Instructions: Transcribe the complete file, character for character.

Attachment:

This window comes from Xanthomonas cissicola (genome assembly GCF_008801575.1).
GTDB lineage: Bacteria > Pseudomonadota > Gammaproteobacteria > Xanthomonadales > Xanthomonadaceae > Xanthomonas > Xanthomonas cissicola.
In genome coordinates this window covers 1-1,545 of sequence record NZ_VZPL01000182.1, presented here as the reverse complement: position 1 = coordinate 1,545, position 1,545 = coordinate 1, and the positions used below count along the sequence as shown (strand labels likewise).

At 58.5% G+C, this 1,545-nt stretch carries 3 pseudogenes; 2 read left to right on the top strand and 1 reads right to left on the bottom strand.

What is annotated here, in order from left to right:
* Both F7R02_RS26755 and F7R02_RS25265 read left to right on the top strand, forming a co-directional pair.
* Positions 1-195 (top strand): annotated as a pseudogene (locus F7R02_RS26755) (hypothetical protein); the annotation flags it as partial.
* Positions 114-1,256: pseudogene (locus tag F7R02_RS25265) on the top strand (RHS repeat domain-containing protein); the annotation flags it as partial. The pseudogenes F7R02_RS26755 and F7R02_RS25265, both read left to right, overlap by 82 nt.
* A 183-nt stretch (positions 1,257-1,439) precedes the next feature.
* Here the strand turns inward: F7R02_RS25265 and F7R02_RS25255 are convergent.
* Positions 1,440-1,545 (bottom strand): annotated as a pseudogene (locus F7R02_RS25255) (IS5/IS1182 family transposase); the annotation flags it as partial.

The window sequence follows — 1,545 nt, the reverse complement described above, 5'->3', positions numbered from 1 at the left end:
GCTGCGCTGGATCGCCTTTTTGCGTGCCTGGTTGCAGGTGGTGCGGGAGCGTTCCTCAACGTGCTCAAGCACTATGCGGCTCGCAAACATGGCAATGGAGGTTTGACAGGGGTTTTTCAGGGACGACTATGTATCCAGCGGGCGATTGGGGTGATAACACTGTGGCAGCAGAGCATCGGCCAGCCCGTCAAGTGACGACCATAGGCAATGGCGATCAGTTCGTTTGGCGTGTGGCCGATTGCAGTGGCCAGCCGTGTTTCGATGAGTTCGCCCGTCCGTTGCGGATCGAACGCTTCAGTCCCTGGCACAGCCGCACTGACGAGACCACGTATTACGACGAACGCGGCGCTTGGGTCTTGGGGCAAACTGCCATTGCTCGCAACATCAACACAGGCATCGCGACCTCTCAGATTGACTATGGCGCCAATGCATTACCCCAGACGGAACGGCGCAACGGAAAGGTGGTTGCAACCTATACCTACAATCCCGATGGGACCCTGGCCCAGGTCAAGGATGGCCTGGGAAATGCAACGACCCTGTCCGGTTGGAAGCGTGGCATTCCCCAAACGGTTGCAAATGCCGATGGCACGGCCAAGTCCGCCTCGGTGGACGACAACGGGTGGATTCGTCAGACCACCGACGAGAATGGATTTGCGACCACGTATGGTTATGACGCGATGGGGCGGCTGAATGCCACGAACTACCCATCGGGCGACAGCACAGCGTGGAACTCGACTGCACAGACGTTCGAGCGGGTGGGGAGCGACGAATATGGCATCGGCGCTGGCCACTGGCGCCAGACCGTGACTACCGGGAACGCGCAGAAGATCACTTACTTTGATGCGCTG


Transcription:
This window comes from Xanthomonas cissicola (genome assembly GCF_008801575.1).
GTDB lineage: Bacteria > Pseudomonadota > Gammaproteobacteria > Xanthomonadales > Xanthomonadaceae > Xanthomonas > Xanthomonas cissicola.
In genome coordinates this window covers 1-1,545 of sequence record NZ_VZPL01000182.1, presented here as the reverse complement: position 1 = coordinate 1,545, position 1,545 = coordinate 1, and the positions used below count along the sequence as shown (strand labels likewise).

At 58.5% G+C, this 1,545-nt stretch carries 3 pseudogenes; 2 read left to right on the top strand and 1 reads right to left on the bottom strand.

What is annotated here, in order from left to right:
* Both F7R02_RS26755 and F7R02_RS25265 read left to right on the top strand, forming a co-directional pair.
* Positions 1-195 (top strand): annotated as a pseudogene (locus F7R02_RS26755) (hypothetical protein); the annotation flags it as partial.
* Positions 114-1,256: pseudogene (locus tag F7R02_RS25265) on the top strand (RHS repeat domain-containing protein); the annotation flags it as partial. The pseudogenes F7R02_RS26755 and F7R02_RS25265, both read left to right, overlap by 82 nt.
* A 183-nt stretch (positions 1,257-1,439) precedes the next feature.
* Here the strand turns inward: F7R02_RS25265 and F7R02_RS25255 are convergent.
* Positions 1,440-1,545 (bottom strand): annotated as a pseudogene (locus F7R02_RS25255) (IS5/IS1182 family transposase); the annotation flags it as partial.

The window sequence follows — 1,545 nt, the reverse complement described above, 5'->3', positions numbered from 1 at the left end:
GCTGCGCTGGATCGCCTTTTTGCGTGCCTGGTTGCAGGTGGTGCGGGAGCGTTCCTCAACGTGCTCAAGCACTATGCGGCTCGCAAACATGGCAATGGAGGTTTGACAGGGGTTTTTCAGGGACGACTATGTATCCAGCGGGCGATTGGGGTGATAACACTGTGGCAGCAGAGCATCGGCCAGCCCGTCAAGTGACGACCATAGGCAATGGCGATCAGTTCGTTTGGCGTGTGGCCGATTGCAGTGGCCAGCCGTGTTTCGATGAGTTCGCCCGTCCGTTGCGGATCGAACGCTTCAGTCCCTGGCACAGCCGCACTGACGAGACCACGTATTACGACGAACGCGGCGCTTGGGTCTTGGGGCAAACTGCCATTGCTCGCAACATCAACACAGGCATCGCGACCTCTCAGATTGACTATGGCGCCAATGCATTACCCCAGACGGAACGGCGCAACGGAAAGGTGGTTGCAACCTATACCTACAATCCCGATGGGACCCTGGCCCAGGTCAAGGATGGCCTGGGAAATGCAACGACCCTGTCCGGTTGGAAGCGTGGCATTCCCCAAACGGTTGCAAATGCCGATGGCACGGCCAAGTCCGCCTCGGTGGACGACAACGGGTGGATTCGTCAGACCACCGACGAGAATGGATTTGCGACCACGTATGGTTATGACGCGATGGGGCGGCTGAATGCCACGAACTACCCATCGGGCGACAGCACAGCGTGGAACTCGACTGCACAGACGTTCGAGCGGGTGGGGAGCGACGAATATGGCATCGGCGCTGGCCACTGGCGCCAGACCGTGACTACCGGGAACGCGCAGAAGATCACTTACTTTGATGCGCTG